Reforming heritage laws ‘not a priority’ amid calls to return Elgin Marbles – The Independent

Posted October 14th, 2022 in artistic works, government departments, Greece, monuments, news, restitution by tracey

‘Calls to make it easier for UK museums to consider returning cultural objects have been rebuffed by the Government.’

Full Story

The Independent, 13th October 2022


New Judgment: Test Claimants in the Franked Investment Income Group Litigation & Ors v Revenue and Customs [2020] UKSC 47 – UKSC Blog

‘The Supreme Court has unanimously allowed this appeal concerning the law of limitation.’

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UKSC Blog, 23rd July 2021


Limitation: When Does Time Start to Run? – Hailsham Chambers

Posted June 11th, 2020 in contracts, disabled persons, insurance, limitations, news, restitution by sally

‘The key phrase in most but not all of the sections of the Limitation Act 1980 is the accrual of the “cause of action”. Time runs from the accrual of the cause of action.’

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Hailsham Chambers, June 2020


Counterfactual defences to unjust enrichment restricted in Woolwich restitution claims (Vodafone Ltd & Ors v The Office of Communications) – New Square Chambers

Posted March 24th, 2020 in appeals, chambers articles, news, restitution by sally

‘The Court of Appeal considered the application of counterfactual arguments to unjust enrichment claims based upon the principle in Woolwich Equitable Building Society v Inland Revenue Commissioners [1993] AC 70. The decision affirms the primacy of the principle of lawful authority and limits the scope for public authorities to rely upon hypothetical decision making to curtail restitution. Written by James Saunders, barrister at New Square Chambers.’

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New Square Chambers, 21st February 2020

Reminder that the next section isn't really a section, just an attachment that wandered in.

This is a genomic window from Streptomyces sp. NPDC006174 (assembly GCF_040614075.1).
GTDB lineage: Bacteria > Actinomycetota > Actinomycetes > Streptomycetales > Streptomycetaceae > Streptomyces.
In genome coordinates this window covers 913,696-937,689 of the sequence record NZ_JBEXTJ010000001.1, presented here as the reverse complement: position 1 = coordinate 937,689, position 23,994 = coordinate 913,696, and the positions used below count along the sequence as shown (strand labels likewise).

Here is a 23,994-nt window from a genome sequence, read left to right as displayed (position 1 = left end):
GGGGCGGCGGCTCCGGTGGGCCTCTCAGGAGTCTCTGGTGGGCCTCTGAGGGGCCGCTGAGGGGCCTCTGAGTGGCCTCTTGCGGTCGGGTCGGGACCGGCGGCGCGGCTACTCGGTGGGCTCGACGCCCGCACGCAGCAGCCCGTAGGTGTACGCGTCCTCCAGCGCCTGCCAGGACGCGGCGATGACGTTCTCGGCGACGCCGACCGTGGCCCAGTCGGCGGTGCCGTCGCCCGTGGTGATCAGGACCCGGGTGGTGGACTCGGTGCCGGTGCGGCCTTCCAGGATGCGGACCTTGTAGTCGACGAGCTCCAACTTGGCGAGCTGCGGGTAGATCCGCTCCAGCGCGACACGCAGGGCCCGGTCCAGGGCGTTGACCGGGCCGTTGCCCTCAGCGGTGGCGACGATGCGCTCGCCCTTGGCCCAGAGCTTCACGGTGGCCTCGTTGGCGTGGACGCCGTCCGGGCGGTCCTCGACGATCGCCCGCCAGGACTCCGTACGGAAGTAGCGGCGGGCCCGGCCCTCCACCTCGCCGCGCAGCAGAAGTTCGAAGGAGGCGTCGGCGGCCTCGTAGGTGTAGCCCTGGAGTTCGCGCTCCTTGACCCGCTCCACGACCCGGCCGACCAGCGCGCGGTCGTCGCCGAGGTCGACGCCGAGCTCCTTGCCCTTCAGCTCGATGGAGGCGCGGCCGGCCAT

Bailing Out Lehman Brothers? – Littleton Chambers

Posted October 31st, 2019 in contracts, interpretation, mistake, news, restitution by sally

‘Lehman Brothers International (Europe) (In Administration) v Exotix Partners LLP [2019] EWHC 2380 (Ch) is another reminder of the flexibility of contractual construction as an alternative to rectification for subjective mistakes.’

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Littleton Chambers, 1st October 2019


Museums grapple with rise in pleas for return of foreign treasures – The Guardian

Posted February 19th, 2019 in artistic works, colonies, news, restitution by sally

‘Neanderthal skulls and the remains of an extinct sloth named after Charles Darwin are among the items requested for repatriation from British institutions, as documents reveal museums are facing calls to return some of their most treasured items to their places of origin.’

Full Story

The Guardian, 18th February 2019


Party awarded 2% of value of claim “was not winner” – Litigation Futures

Posted November 16th, 2018 in costs, damages, news, restitution by tracey

‘A claimant that recovered just 2% of the sum it originally claimed at trial was not the successful party, the High Court has ruled.’

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Litigation Futures, 16th November 2018


Restitution claims for failure to pay for aftercare services – Community Care Blog

Posted December 21st, 2017 in appeals, mental health, news, repayment, restitution, social services by tracey

‘If an individual has in years past paid him or herself for mental health aftercare services, which should have been paid for by public bodies, does that person have a valid restitution claim to be refunded the monies spent? The Court of Appeal in Richards v Worcestershire County Council [2017] EWCA Civ 1998 has upheld the decision of Newey J at first instance, that a claimant can bring a private law action against public authorities under Part 7 of the CPR, when it is alleged that:
· the public authority was responsible for providing mental health aftercare services to the claimant pursuant to section 117 of the Mental Health Act 1983;
· aftercare services were received by the claimant; and
· those services were paid for by the claimant themselves.
Such a claim would be brought in restitution, on the basis that the payments made by the claimant served to relieve the public authority of liabilities which they ought to have been bearing under section 117.’

Full Story

Community Care Blog, 18th December 2017


Investment Trust Companies v Revenue and Customs Comrs – WLR Daily

Posted April 26th, 2017 in appeals, EC law, HM Revenue & Customs, law reports, restitution, Supreme Court, VAT by sally

Investment Trust Companies v Revenue and Customs Comrs [2017] UKSC 29